This urgent advisory is in response to the alarming number of deaths still occurring from the Brazilian Butt Lift (BBL).
The Multi-Society Task Force for Safety in Gluteal Fat Grafting (ASAPS, ASPS, ISAPS, IFATS, ISPRES), representing board-certified plastic surgeons around the world, recently released a practice advisory). Additionally, the Task Force is conducting anatomic studies to develop specific technical safety guidelines.
Since the release of the practice advisory, deaths from this procedure continue to be reported. The unusually high mortality rate from this cosmetic procedure is estimated to be as high as 1:3000, greater than any other cosmetic surgery.
The cause of mortality is uniformly fatal fat embolism due to fat entering the venous circulation associated with injury to the gluteal veins. In every patient who has died, at autopsy, fat was seen within the gluteal muscle.
In no case of death has fat been found only in the subcutaneous plane.
The Task Force has therefore concluded that: FAT SHOULD NEVER BE PLACED IN THE MUSCLE. FAT SHOULD ONLY BE PLACED IN THE SUBCUTANEOUS TISSUE.
If the desired outcome might require another procedure, then manage the patient's expectations and discuss the possibility of staging (as often done with fat injections, hair transplants, etc.)
IT IS EASY TO UNINTENTIONALLY ENTER THE MUSCLE DURING SUBCUTANEOUS INJECTION.
Therefore, stay mentally focused, alert, and aware of the cannula tip at every moment; be vigilant about following the intended trajectory with each stroke and feel the cannula tip through the skin. Consider positioning that can favor superficial approaches, such as table jackknife. Use cannulas that are resistant to bending during injection and recognize that Luer connectors can loosen and bend during surgery.
The risk of death should be discussed in your informed consent process, along with alternative procedures (such as gluteal implants or autologous flap augmentation).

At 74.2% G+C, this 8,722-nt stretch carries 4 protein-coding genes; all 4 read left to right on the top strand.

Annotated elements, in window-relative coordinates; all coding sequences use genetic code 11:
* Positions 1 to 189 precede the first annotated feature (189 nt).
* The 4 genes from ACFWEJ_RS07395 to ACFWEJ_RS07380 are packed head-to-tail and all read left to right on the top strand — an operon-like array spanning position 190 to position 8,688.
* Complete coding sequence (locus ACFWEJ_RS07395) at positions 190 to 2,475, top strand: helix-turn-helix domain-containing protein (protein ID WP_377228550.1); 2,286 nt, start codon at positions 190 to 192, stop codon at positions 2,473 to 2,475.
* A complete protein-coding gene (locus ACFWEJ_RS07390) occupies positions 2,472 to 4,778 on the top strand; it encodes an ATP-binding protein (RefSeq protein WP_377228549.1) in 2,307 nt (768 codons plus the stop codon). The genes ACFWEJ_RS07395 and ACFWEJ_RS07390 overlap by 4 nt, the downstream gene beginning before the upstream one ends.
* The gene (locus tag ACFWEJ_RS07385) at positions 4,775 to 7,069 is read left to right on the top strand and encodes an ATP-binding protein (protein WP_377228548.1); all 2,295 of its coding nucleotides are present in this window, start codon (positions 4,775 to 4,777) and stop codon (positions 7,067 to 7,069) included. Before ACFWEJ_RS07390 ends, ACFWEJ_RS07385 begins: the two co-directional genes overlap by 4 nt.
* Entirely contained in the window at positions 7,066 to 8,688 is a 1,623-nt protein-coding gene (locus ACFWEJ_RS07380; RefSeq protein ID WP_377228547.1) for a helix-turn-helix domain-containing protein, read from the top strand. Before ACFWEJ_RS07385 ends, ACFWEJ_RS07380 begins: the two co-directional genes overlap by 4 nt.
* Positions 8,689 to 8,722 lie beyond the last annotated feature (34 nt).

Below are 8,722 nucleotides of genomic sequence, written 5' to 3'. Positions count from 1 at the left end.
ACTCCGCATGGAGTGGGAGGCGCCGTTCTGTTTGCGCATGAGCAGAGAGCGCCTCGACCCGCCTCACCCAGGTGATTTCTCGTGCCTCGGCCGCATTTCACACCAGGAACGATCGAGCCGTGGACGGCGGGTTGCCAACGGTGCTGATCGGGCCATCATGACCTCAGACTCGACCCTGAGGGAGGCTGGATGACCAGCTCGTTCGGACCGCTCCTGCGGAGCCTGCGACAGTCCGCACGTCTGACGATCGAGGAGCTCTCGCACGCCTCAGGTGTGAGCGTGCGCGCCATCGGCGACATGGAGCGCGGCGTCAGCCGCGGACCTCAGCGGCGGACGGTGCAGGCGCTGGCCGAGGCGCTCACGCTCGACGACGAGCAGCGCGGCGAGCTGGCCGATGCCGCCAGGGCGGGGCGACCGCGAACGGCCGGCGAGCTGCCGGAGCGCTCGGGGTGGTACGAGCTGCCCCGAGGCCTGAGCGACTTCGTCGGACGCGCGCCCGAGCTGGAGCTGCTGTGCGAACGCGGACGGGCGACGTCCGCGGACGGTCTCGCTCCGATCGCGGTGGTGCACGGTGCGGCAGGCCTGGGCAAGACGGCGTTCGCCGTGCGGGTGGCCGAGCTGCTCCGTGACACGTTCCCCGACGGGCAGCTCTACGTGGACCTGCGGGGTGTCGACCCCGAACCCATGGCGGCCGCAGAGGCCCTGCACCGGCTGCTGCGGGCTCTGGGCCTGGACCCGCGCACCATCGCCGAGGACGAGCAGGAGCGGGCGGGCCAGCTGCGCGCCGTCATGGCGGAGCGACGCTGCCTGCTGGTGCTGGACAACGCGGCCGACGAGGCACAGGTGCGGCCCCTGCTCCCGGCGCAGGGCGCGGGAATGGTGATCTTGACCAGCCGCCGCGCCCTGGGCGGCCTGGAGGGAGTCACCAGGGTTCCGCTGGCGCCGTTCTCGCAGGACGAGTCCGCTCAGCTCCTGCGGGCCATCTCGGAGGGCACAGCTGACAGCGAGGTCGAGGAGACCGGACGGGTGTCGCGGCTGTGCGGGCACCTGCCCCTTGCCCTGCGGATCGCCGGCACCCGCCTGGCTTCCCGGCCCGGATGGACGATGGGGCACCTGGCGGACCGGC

No published series of BBLs done with intramuscular injections is large enough to demonstrate it can be done without the risk of fat embolism.
The subcutaneous plane has not been linked to pulmonary fat embolism. Until and unless data emerges that intramuscular injections can be done safely, the subcutaneous plane should remain the standard.
Fat injected into the subcutaneous space cannot cross the superficial gluteal fascia and migrate into the muscle; therefore, any intramuscular fat found at autopsy can be concluded to be the result of injection into the muscle.
Surgeons wishing to continue performing this procedure should strictly adhere to these guidelines. The Task Force is actively performing anatomic studies. and more specific technical guidelines will be forthcoming. We need to dramatically improve patient safety with this procedure through careful technique, or reconsider whether the procedure should still be offered. Patient safety is the number one goal of board certified plastic surgeons across the globe.
Multi-Society Task Force for Safety in Gluteal Fat Grafting
* The information in this Advisory Statement while setting forth the strong recommendations of the Task Force, should not be considered inclusive of all methods of properly performing buttock augmentation with fat transfer or as a statement of the standard of care or as a mandate to strictly follow the recommendations of the Task Force. This Advisory Statement is not intended to substitute for the independent professional judgment of the treating plastic surgeon nor for the individual variation among patients. The Members of the Multi-Society Task Force and the participating societies assume no responsibility or liability for injury arising out of any use of the information contained in this Advisory Statement.
** The Inter-Society Gluteal Fat Grafting Task Force represents leading clinical plastic surgery societies, including the American Society of Plastic Surgeons (ASPS), the American Society for Aesthetic Plastic Surgery (ASAPS), and the International Society of Aesthetic Plastic Surgeons (ISAPS). Additionally, two scientific societies, the International Society of Plastic & Regenerative Surgeons (ISPRES) and the International Federation for Adipose Therapeutics and Science (IFATS) are represented and provide scientific support. The efforts of the Task Force build upon a foundation of important work by the Aesthetic Surgery Education and Research Foundation (ASERF), the American Society of Plastic Surgeons (ASPS) Regenerative Medicine Committee, and the International Society of Aesthetic Plastic Surgery (ISAPS) Patient Safety Committee. The Task Force is an unprecedented collaborative effort to address a major patient safety concern, investigate factors that lead to increased risk with gluteal fat grafting, perform scientific studies to improve safety, and educate plastic surgeons.